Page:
This book relates a journalist's worst nightmare: of getting deeply involved in a "big story" based on information from a single source who turns out to be a world-class liar. During the 1992 Presidential campaign Singer wrote a story for the New Yorker about the allegations by Brett Kimberlin, a former marijuana dealer then in prison for a series of bombings, that he had once sold marijuana to Vice President Dan Quayle. (The cartoonist Garry Trudeau was another journalist who pushed this story hard.) After signing a book contract to expand the story, Singer invested more and more time,and became frustrated by holes, inconsistencies and dead ends in Kimberlin's tale. Embroiled in a Kafkaesque mystery, Singer recounts his painstaking journalistic detective work, and his growing sense that this would be the story that got away.
From Publishers Weekly
After Garry Trudeau in "Doonesbury," the New Yorker's Mark Singer was possibly the most prominent journalist to sympathetically report allegations that convict Brett Kimberlin had sold marijuana to Dan Quayle when the Vice-President was a law student. Indeed, Singer signed a contract with Kimberlin to write a book, but Kimberlin turns out to be a top-flight con man?as the author reveals with dismay and near admiration. So this picaresque detective story has a mea culpa at its heart, an effort to explain how certain things?such as former Harvard Law dean Erwin Griswold's support for Kimberlin's court appeal and Kimberlin's muzzling by federal officials?helped build an edifice of sand. Singer conscientiously reconstructs Kimberlin's history of crime?he was a drug smuggler and, mostly likely, the man behind some vicious bombings in Indianapolis. Some of this narrative gets tedious, yet it's part of Singer's effort to contrast facts with Kimberlin's confident but "apparitional" explanations. Leavening the story are Singer's tales of Kimberlin's charmed life behind bars: he wangled unlimited long-distance phone service, became the jailhouse lawyer for numerous Mafiosi and snared an impressive legal support group. Now free, the former dope smuggler helps ship commodities to Ukraine; but when Kimberlin (with Singer in tow) had a chance to meet Quayle at a book signing, he refused to confront him. Quayle, it now seems, deserves apologies. 50,000 first printing.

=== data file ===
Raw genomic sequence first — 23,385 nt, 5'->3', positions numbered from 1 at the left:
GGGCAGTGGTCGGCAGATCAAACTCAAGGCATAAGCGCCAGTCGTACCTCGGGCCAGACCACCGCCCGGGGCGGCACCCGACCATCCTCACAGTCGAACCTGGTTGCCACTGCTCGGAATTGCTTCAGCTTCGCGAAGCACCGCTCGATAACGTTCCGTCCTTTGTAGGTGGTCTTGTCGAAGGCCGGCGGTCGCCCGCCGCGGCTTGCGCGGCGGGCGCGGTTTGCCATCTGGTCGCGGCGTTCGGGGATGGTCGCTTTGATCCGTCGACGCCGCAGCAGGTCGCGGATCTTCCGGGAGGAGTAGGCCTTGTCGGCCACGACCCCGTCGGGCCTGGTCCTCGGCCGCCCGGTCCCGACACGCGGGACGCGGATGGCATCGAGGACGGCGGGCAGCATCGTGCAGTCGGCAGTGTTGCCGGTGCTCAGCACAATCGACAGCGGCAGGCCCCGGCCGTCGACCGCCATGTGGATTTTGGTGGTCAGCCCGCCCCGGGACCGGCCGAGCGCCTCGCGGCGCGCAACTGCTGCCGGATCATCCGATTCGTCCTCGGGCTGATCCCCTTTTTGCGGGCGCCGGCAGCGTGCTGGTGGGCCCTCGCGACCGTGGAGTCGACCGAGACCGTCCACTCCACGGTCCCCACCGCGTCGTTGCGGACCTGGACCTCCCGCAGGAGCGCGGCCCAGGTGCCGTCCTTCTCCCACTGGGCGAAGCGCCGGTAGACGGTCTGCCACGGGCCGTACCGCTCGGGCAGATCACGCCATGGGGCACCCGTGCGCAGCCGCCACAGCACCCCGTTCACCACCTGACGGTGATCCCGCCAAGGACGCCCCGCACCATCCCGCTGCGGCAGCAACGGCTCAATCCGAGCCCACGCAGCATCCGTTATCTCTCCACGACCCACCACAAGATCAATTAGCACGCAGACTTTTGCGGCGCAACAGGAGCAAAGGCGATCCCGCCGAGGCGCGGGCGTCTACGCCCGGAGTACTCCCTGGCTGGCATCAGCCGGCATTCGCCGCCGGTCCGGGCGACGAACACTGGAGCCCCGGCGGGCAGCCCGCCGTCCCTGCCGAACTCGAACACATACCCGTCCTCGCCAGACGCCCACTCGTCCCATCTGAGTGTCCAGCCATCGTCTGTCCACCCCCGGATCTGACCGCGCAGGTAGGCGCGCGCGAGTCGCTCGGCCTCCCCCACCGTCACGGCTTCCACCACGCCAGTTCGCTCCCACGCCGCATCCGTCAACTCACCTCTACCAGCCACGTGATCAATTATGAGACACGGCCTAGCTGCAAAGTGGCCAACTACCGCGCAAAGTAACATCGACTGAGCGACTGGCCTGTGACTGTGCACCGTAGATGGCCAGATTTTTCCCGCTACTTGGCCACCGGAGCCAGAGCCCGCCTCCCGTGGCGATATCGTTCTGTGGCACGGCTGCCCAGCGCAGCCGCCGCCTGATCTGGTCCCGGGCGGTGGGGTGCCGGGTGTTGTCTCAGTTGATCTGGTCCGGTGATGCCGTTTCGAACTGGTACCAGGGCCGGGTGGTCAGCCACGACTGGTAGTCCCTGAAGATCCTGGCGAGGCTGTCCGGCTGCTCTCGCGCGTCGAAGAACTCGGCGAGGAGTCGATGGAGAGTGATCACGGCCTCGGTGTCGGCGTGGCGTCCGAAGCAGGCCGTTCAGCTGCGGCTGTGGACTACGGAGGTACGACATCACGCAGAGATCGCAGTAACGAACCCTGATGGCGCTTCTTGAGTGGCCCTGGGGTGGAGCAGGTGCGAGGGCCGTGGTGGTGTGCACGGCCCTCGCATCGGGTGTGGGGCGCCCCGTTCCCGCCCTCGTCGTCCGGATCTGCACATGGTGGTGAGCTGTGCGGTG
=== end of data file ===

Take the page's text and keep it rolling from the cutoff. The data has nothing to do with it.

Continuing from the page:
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Copyright 1996 Reed Business Information, Inc.